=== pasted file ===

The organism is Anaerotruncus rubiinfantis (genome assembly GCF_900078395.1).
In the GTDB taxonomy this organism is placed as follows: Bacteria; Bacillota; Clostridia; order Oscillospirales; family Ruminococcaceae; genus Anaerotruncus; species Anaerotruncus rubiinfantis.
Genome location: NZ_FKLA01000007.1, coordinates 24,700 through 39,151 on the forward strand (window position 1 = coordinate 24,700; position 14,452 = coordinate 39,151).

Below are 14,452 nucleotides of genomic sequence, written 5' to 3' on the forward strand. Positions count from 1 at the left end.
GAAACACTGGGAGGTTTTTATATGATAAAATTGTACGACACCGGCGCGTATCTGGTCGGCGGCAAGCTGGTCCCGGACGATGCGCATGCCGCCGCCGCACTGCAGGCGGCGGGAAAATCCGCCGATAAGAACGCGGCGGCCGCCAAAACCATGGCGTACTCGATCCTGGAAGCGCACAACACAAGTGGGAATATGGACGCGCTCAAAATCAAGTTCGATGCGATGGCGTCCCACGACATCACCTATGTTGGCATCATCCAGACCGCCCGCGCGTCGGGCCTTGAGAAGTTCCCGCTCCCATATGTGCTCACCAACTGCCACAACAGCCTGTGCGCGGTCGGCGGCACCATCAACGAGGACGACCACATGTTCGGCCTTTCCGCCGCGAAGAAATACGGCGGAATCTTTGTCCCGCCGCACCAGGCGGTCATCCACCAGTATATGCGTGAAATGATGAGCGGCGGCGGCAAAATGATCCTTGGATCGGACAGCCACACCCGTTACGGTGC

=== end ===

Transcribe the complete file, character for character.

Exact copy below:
The organism is Anaerotruncus rubiinfantis (genome assembly GCF_900078395.1).
In the GTDB taxonomy this organism is placed as follows: Bacteria; Bacillota; Clostridia; order Oscillospirales; family Ruminococcaceae; genus Anaerotruncus; species Anaerotruncus rubiinfantis.
Genome location: NZ_FKLA01000007.1, coordinates 24,700 through 39,151 on the forward strand (window position 1 = coordinate 24,700; position 14,452 = coordinate 39,151).

Below are 14,452 nucleotides of genomic sequence, written 5' to 3' on the forward strand. Positions count from 1 at the left end.
GAAACACTGGGAGGTTTTTATATGATAAAATTGTACGACACCGGCGCGTATCTGGTCGGCGGCAAGCTGGTCCCGGACGATGCGCATGCCGCCGCCGCACTGCAGGCGGCGGGAAAATCCGCCGATAAGAACGCGGCGGCCGCCAAAACCATGGCGTACTCGATCCTGGAAGCGCACAACACAAGTGGGAATATGGACGCGCTCAAAATCAAGTTCGATGCGATGGCGTCCCACGACATCACCTATGTTGGCATCATCCAGACCGCCCGCGCGTCGGGCCTTGAGAAGTTCCCGCTCCCATATGTGCTCACCAACTGCCACAACAGCCTGTGCGCGGTCGGCGGCACCATCAACGAGGACGACCACATGTTCGGCCTTTCCGCCGCGAAGAAATACGGCGGAATCTTTGTCCCGCCGCACCAGGCGGTCATCCACCAGTATATGCGTGAAATGATGAGCGGCGGCGGCAAAATGATCCTTGGATCGGACAGCCACACCCGTTACGGTGC